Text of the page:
No one really wants to think about death too much. For some reason our western attitudes have taught us to collectively push into the realms of taboo. Yet it remains an absolute certainty; with life comes death, and in that life we shine as best we can.
Someone who shone more than most was musician and showman David Bowie. Trying to detail all of his life here between South London and New York City requires a weighty biographical tome, but due to his long creative and innovative life, with his first album released in 1967, it means that every generation has their own Bowie.
Those at the start had the glam pomp of Ziggy Stardust; later came ‘soul’ Bowie with Young Americans, the triumvirate of Krautrock like Berlin albums; next, the pop Bowie that saw his commercial star shine brightest (but was, by his own admission, the lowest creatively for him). Later came Tin Machine (am I the only person who likes that first album?) followed by a number of albums that touched on a number of genres illustrating a restless ambition to always experiment.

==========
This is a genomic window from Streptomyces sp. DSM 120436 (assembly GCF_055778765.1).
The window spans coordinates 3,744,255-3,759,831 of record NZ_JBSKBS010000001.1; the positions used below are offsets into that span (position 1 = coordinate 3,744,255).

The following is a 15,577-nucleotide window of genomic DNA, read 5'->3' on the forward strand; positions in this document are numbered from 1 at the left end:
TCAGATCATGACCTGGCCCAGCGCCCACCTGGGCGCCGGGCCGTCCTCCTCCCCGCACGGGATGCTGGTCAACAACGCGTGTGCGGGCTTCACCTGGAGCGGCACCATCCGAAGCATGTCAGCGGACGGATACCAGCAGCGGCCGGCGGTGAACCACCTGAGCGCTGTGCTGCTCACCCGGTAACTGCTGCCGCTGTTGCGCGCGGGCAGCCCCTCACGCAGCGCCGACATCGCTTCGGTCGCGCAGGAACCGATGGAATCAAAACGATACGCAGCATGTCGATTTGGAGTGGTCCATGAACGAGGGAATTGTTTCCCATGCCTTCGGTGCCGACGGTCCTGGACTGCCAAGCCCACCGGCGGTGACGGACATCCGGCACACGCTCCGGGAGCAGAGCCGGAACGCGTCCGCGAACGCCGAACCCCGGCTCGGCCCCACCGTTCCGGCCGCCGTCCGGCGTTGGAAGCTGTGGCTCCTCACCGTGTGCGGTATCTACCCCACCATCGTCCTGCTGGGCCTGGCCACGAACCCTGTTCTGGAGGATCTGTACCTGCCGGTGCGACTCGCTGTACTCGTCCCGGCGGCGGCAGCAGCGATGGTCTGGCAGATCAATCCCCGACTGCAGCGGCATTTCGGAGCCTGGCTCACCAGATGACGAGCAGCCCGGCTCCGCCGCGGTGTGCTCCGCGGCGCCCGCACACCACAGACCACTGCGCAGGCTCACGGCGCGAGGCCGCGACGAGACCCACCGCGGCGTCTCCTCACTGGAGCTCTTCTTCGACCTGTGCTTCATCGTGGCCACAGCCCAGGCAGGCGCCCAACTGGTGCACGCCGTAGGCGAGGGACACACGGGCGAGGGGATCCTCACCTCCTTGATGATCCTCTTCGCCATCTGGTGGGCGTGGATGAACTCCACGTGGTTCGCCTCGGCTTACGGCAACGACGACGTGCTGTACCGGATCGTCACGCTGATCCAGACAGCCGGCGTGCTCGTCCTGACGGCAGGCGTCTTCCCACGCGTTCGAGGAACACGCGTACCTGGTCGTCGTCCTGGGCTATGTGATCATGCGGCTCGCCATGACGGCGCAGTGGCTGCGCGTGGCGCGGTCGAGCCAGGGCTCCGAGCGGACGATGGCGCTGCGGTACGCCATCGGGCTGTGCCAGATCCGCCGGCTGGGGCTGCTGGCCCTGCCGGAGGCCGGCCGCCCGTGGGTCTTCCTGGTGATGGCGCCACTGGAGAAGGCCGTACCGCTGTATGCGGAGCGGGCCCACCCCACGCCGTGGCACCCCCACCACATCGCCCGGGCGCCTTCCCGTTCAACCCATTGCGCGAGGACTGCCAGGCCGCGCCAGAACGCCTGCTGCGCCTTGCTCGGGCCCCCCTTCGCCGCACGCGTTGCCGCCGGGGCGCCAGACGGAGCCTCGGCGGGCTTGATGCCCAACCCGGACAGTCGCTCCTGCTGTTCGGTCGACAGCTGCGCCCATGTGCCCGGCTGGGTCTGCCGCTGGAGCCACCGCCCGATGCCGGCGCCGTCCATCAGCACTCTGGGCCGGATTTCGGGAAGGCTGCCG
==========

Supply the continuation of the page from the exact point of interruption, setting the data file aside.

We are, of course, in the business of showmanship, and David Bowie is the undisputed king of it; tiring of personas - the way we might with an item of clothing - and forever pushing the boundaries in sartorial taste to warrant sweet disdain from generations of parents from around the world.
A lot has been said about the mystery of the man and his ability to be front and centre of culture while also existing at its edges. A magician of sorts, other worldly of course, who has the ability to continually surprise – with a new album on Friday – and his final exit elsewhere today.
If you walk onto a stage – whether you're a musician or motivational speaker – there are a number of people you are indebted to who’ve gone before and showed us how it’s done; David Bowie is one of those people, and for that, and his music, he will be sorely missed.
Picture courtesy of Wikipedia